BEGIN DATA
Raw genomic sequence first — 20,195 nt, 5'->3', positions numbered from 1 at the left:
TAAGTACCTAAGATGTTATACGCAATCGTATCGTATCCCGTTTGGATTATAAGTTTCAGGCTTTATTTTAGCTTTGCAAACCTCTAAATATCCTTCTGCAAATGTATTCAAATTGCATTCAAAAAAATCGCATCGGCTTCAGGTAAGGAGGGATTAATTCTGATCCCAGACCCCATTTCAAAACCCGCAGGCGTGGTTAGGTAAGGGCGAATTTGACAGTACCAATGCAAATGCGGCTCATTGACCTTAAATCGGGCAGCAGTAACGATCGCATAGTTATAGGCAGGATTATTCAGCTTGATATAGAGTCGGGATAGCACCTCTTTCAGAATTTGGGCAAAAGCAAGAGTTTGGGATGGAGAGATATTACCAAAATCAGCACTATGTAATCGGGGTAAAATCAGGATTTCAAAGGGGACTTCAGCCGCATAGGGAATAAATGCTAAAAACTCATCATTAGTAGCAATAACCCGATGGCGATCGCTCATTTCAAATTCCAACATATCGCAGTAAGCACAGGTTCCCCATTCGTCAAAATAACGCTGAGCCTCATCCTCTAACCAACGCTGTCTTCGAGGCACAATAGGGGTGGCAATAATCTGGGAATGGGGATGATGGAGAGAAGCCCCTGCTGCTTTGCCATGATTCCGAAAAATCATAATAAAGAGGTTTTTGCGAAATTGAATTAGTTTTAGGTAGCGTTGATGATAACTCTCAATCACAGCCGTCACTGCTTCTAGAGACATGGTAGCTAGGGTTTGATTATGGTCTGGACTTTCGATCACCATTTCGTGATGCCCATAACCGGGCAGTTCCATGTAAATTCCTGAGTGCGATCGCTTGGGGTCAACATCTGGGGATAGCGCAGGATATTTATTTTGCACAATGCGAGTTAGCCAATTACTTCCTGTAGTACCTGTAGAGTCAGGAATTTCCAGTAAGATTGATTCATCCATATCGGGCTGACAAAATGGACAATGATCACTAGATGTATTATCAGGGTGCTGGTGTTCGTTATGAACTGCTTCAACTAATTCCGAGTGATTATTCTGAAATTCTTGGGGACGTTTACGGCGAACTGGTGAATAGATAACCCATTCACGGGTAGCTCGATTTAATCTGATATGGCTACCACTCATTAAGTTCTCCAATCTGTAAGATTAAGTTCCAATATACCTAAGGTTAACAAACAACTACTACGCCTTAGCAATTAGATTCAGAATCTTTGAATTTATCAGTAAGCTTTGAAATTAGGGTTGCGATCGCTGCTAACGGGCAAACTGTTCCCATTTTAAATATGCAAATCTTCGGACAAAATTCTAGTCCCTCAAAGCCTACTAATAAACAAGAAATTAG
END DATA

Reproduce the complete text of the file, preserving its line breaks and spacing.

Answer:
Raw genomic sequence first — 20,195 nt, 5'->3', positions numbered from 1 at the left:
TAAGTACCTAAGATGTTATACGCAATCGTATCGTATCCCGTTTGGATTATAAGTTTCAGGCTTTATTTTAGCTTTGCAAACCTCTAAATATCCTTCTGCAAATGTATTCAAATTGCATTCAAAAAAATCGCATCGGCTTCAGGTAAGGAGGGATTAATTCTGATCCCAGACCCCATTTCAAAACCCGCAGGCGTGGTTAGGTAAGGGCGAATTTGACAGTACCAATGCAAATGCGGCTCATTGACCTTAAATCGGGCAGCAGTAACGATCGCATAGTTATAGGCAGGATTATTCAGCTTGATATAGAGTCGGGATAGCACCTCTTTCAGAATTTGGGCAAAAGCAAGAGTTTGGGATGGAGAGATATTACCAAAATCAGCACTATGTAATCGGGGTAAAATCAGGATTTCAAAGGGGACTTCAGCCGCATAGGGAATAAATGCTAAAAACTCATCATTAGTAGCAATAACCCGATGGCGATCGCTCATTTCAAATTCCAACATATCGCAGTAAGCACAGGTTCCCCATTCGTCAAAATAACGCTGAGCCTCATCCTCTAACCAACGCTGTCTTCGAGGCACAATAGGGGTGGCAATAATCTGGGAATGGGGATGATGGAGAGAAGCCCCTGCTGCTTTGCCATGATTCCGAAAAATCATAATAAAGAGGTTTTTGCGAAATTGAATTAGTTTTAGGTAGCGTTGATGATAACTCTCAATCACAGCCGTCACTGCTTCTAGAGACATGGTAGCTAGGGTTTGATTATGGTCTGGACTTTCGATCACCATTTCGTGATGCCCATAACCGGGCAGTTCCATGTAAATTCCTGAGTGCGATCGCTTGGGGTCAACATCTGGGGATAGCGCAGGATATTTATTTTGCACAATGCGAGTTAGCCAATTACTTCCTGTAGTACCTGTAGAGTCAGGAATTTCCAGTAAGATTGATTCATCCATATCGGGCTGACAAAATGGACAATGATCACTAGATGTATTATCAGGGTGCTGGTGTTCGTTATGAACTGCTTCAACTAATTCCGAGTGATTATTCTGAAATTCTTGGGGACGTTTACGGCGAACTGGTGAATAGATAACCCATTCACGGGTAGCTCGATTTAATCTGATATGGCTACCACTCATTAAGTTCTCCAATCTGTAAGATTAAGTTCCAATATACCTAAGGTTAACAAACAACTACTACGCCTTAGCAATTAGATTCAGAATCTTTGAATTTATCAGTAAGCTTTGAAATTAGGGTTGCGATCGCTGCTAACGGGCAAACTGTTCCCATTTTAAATATGCAAATCTTCGGACAAAATTCTAGTCCCTCAAAGCCTACTAATAAACAAGAAATTAG